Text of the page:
Introduction: Setting Up a Bakery for Your Raspberry Pi
Kludging together a setup to make your first Raspberry Pi project is certainly forgivable, heck, it’s even to be expected, but if you’re going to do several projects with these versatile single board computers, you’re going to want to step up your game. With a handful of components, you can have a setup that allows you to bake up projects quickly, easily, and with fewer headaches.
Step 1: Overview
Computer monitor/TV: one with 2 HDMI ports and a VGA port is optimal.
HDMI Cable: 3’ is usually fine, 6’ is certainly doable, but may require having to hide excess length.
Micro HDMI adapter: Useful if you’re working with the Pi 0 or 0W.
5V, 2.5A Micro-USB power supply: this will be a dedicated one on hand for your test bench.
USB Switch: change your keyboard, mouse, and game controllers from your desktop PC to your Pi with the push of a button.
USB Card Reader: Get one that can handle SD and Micro-SD cards, or one that can handle SD cards, as all Micros seem to come with the SD card adapter anyway.
PuTTY: Used for connecting to your Pi via SSH
WinSCP: Connect to your Pi via SSH, and have a GUI. Handy for file management
First things first: Download and install PuTTY, WinSCP and Etcher or Win32 Disk Imager. Etcher is easier to use, but if you’re going to make many of the same object, such as RetroPie units for everyone for Christmas, you’ll want to be able to copy the finished memory card after everything is configured, and this is where Win32 Disk Imager shines.
Make your connections: Assuming you’re starting from scratch, you want one VGA or HDMI cable to run from your PC to the monitor, one HDMI cable from the monitor to the Pi, One USB cable from the PC to the switch, one USB from the Pi to the switch, and your keyboard, mouse, and game controller(s) plugged into the switch, see the illustration for details.
Pro-Tips and things to consider:
1. Some distributions for the Pi have disabled SSH by default. You can enable it by doing the following:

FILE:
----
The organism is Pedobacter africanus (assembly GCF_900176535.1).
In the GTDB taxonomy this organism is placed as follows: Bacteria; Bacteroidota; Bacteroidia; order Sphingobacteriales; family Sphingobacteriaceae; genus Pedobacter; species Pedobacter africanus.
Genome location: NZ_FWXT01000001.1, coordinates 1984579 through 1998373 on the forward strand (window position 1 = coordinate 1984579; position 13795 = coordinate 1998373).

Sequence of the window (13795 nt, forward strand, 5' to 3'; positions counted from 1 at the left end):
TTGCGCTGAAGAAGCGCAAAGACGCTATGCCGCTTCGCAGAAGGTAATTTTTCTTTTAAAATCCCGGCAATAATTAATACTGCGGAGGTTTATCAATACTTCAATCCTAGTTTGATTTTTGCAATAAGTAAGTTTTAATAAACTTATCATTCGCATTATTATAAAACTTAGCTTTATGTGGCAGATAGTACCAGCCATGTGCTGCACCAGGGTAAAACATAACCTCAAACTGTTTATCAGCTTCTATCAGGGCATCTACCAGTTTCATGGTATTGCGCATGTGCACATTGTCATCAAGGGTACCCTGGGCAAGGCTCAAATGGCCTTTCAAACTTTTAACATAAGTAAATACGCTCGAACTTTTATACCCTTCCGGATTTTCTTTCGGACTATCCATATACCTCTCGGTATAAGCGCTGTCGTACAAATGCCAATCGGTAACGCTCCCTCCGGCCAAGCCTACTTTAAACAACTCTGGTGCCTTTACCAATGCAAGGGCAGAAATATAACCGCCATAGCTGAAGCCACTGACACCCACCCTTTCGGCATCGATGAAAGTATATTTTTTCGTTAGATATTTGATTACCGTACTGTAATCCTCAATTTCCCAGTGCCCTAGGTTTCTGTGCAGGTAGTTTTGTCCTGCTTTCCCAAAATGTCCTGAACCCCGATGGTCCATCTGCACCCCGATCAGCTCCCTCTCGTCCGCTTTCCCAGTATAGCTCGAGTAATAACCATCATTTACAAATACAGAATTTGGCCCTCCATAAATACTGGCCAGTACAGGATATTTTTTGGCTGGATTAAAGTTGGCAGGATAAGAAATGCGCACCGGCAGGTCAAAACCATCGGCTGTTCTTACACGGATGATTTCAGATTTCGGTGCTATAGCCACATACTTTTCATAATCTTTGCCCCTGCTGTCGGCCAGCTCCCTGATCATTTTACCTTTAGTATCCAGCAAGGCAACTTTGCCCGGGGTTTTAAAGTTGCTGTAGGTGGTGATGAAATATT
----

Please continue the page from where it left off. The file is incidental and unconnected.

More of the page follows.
Enter sudo raspi-config in a terminal window Select Interfacing Options.
Navigate to and select SSH.
Another method is to leave the card for your pi in the SD card carder after you’ve burned the image, open the boot folder, and create a file called SSH within. Go back in and delete the file type (so right click, new, text document, name it SSH, then right click it rename it)
2. Consider assigning a different hostname to your pi. By default, each pi has the hostname 'raspberrypi’ (on Raspbian, anyway). You could also watch your router’s traffic as you power on the pi, and look for the new IP address, but I like to name each pi I use based on its purpose. From the terminal window:
a. sudo nano /etc/hostname.
b. Enter new hostname
c. Ctrl-X to save, Y to confirm.
3. PuTTy: You can save the port number and hostname in PuTTy, and hit load to connect to it. You can also copy from Windows as usual (Ctrl-C) and paste in PuTTy simply by right clicking.
4. WinSCP: You can save the username and password for your pi so it’ll autoconnect, but only do this if your computer is secure.
5. Speaking of security: change the default password. Do that early, and do it consistently. It might not matter if some hacker nukes your retrogaming unit, but it could be disastrous if it’s your home automation system.